Across the Atlantic, Nancy Goldstein, a columnist in London’s Guardian newspaper drew a comparison between anti-gay policies of the BSA and the Catholic hierarchy, with very worrisome forebodings:
“Because the Scouts are already, despite their very best efforts at concealment, on the record as having had similar difficulties as those other allegedly gay-free institutions with sexual abusers among the men it has entrusted with its youth. And for similar reasons. Not because the molesters were ‘gay; – in fact, LGBT people make up a fraction of child abusers and the sexual preferences of the sick, primarily male adults who molest children skew towards age rather than gender – but because the organization’s leaders refused to discipline the child abusers in its midst or to involve the police, long past the time when they knew of instances of sexual abuse. In fact, the smoking gun in the most recent of the many cases filed against the Scouts by former members for failing to protect them from predatory leaders was the Scouts’ own ‘perversion files.’ These privately kept documents, over 20,000 pages of them, detail accusations and investigations of sexual abuse and other improprieties by 1,200 Boy Scout leaders across the United States from 1965 to 1985 – as well as what the organization did and did not do to protect their youth once cases of abuse were known to them. . . .
“There are remarkable similarities between the Boy Scouts’ and the Roman Catholic church’s handling of the sexual abusers in their midst. Both institutions documented numerous instances of abuse, failed either to discipline the adults involved or alert the authorities, and then decided, as the church did in 2002, at the height of its own sexual abuse scandal, that gays were the problem.
“Which brings us closer to the heart of the matter. Ignore all of the Scouts’ official mumbo-jumbo about the (unidentified) leaders who comprised the special committee of top Scout leaders that made this decision, especially the part about their alleged “diversity of perspectives and opinions”. As the LA Times notes, what’s really happening here is a business decision about the organization’s sustainability, driven by the influence of two of the Scouts’ most powerful benefactors: the Roman Catholic and Mormon churches. About 400,000 of the 2.7 million members left in the dwindling organization, “belong to the Church of Jesus Christ of Latter-day Saints”, which “encourages members to become involved in the Boy Scouts, and has its own section on the Boy Scouts of America webpage.”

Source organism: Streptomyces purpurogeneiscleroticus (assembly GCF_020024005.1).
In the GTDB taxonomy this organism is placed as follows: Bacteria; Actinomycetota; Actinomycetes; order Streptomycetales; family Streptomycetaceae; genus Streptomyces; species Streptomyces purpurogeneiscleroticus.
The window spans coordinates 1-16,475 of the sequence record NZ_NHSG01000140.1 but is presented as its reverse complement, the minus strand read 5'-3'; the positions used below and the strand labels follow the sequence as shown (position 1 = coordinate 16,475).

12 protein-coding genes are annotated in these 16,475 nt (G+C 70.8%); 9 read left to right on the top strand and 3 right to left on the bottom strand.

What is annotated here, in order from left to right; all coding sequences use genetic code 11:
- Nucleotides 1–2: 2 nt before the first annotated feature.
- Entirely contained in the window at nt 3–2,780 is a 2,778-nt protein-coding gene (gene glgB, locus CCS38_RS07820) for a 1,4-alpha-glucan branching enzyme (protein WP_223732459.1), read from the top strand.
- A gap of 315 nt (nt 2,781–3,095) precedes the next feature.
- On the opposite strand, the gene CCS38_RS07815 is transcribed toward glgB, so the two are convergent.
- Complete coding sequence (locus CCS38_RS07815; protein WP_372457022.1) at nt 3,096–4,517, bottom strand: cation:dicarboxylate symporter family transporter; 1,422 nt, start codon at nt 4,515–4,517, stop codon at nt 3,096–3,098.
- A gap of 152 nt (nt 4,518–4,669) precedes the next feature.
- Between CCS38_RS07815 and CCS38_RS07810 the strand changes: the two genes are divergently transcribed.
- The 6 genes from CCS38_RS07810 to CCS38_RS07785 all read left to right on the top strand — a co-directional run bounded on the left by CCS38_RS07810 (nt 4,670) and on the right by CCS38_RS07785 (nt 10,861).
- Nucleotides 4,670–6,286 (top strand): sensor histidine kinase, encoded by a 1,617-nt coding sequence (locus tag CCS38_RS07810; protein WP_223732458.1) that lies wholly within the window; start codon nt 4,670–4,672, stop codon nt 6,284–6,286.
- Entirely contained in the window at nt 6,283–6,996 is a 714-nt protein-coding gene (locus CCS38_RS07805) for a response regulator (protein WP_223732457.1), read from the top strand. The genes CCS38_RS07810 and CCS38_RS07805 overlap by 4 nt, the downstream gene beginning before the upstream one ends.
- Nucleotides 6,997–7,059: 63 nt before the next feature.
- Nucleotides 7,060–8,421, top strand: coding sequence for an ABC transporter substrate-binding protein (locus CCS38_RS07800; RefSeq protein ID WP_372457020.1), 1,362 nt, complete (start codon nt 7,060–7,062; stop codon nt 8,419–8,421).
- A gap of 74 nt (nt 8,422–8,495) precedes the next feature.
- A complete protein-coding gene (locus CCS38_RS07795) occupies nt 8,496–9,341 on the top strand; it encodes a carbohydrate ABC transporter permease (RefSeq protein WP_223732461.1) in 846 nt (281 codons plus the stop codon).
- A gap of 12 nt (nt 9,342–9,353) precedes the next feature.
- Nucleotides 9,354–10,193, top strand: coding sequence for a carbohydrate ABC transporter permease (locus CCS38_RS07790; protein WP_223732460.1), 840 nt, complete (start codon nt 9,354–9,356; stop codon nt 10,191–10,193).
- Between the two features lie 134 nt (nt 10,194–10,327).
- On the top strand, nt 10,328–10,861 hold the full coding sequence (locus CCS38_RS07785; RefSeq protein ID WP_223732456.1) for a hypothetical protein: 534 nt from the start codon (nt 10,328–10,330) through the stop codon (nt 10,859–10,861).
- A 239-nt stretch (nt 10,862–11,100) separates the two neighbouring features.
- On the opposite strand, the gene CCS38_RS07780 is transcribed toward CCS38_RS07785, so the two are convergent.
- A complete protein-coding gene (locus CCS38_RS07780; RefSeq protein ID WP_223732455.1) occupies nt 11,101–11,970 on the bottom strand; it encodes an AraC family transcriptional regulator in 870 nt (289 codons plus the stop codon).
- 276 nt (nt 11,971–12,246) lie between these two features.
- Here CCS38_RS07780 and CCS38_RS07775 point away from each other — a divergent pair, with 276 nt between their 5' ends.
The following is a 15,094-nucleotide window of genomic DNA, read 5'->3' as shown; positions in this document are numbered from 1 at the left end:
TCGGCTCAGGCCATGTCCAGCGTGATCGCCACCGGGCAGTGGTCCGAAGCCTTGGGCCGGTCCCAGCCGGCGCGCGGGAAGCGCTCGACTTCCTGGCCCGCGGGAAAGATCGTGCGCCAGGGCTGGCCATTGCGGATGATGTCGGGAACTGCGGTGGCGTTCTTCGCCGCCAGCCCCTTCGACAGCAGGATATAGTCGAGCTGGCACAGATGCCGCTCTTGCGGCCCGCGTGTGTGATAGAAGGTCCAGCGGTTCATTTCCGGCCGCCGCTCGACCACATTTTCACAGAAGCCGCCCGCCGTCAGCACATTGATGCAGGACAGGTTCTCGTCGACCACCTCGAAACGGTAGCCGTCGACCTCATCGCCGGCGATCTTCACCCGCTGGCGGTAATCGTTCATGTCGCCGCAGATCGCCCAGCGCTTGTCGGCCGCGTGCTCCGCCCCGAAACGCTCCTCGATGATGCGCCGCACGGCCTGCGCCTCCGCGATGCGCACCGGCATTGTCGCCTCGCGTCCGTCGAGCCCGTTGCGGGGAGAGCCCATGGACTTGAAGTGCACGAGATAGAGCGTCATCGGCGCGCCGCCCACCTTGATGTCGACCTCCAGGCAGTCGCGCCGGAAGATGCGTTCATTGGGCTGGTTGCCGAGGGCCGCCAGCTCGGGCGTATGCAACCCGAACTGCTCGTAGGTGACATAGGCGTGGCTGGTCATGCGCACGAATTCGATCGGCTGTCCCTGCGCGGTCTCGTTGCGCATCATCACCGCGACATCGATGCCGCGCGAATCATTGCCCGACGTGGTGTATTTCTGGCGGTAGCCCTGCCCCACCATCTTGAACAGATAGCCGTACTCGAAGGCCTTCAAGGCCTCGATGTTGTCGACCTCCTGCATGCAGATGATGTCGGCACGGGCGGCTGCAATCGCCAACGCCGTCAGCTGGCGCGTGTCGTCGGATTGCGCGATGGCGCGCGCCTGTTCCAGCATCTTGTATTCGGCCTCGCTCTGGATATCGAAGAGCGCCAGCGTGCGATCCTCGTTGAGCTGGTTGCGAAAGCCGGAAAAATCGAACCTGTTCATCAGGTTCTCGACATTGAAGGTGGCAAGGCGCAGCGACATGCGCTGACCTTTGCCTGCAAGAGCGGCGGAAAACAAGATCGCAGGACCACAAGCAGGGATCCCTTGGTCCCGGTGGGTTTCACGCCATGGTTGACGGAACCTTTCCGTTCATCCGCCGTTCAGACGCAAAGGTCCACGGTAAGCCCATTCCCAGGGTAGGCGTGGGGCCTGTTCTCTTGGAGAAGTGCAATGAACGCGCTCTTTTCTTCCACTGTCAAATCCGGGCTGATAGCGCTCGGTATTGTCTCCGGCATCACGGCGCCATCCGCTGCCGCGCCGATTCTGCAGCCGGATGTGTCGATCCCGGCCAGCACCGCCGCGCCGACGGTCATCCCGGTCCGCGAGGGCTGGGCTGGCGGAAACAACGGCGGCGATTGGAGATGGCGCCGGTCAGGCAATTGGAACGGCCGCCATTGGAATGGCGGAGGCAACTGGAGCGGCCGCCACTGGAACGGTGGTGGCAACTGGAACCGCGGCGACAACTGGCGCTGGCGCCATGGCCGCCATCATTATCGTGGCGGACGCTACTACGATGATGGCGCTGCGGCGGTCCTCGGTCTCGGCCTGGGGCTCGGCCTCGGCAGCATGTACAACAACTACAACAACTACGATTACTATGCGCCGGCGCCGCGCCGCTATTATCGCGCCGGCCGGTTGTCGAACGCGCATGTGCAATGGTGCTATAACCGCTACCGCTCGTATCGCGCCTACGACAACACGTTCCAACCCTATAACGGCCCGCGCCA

In a related story, PinkNews.co.uk reports that the Ohio woman who was dismissed from being a Cub Scout den mother because she is a lesbian, has brought a 300,000 signature petition to be reinstated to the BSA:
“Jennifer Tyrrell, who was the leader of a Bridgeport, Ohio, Tiger Cub den, was dismissed in April. She had been den mother for the group for a year, taking the position when her seven-year-old son Cruz joined.
“Ms Tyrrell says a local Cubmaster knew of her sexual orientation and assured her it would not be a problem when she joined.
“Delivering the Change.org petition, Ms Tyrrell told CNN: ‘Along with those 300,000 signatures were tens of thousands of comments from scouts – current scouts, former scouts, across the board – who disagree with the decision to keep this policy in place.’ ”
“She added: ‘I don’t think it was their intention to personally disrespect me. Unfortunately, it’s just a policy that we need to update a little bit.
“ ‘I love Scouts as everybody probably knows by now. Cruz loves Scouts and we don’t have any ill feeling toward the Scouts. We just wanted to be included.’ ”
Various news reports about the BSA’s decision noted that a number of parents were withdrawing their sons and any future support to the Scouts as a protest. What’s your opinion? How should Catholics respond to this discriminatory policy, which may have been influenced by leaders of their church? Feel free to make suggestions in the “Comments” section for this post.
–Francis DeBernardo, New Ways Ministry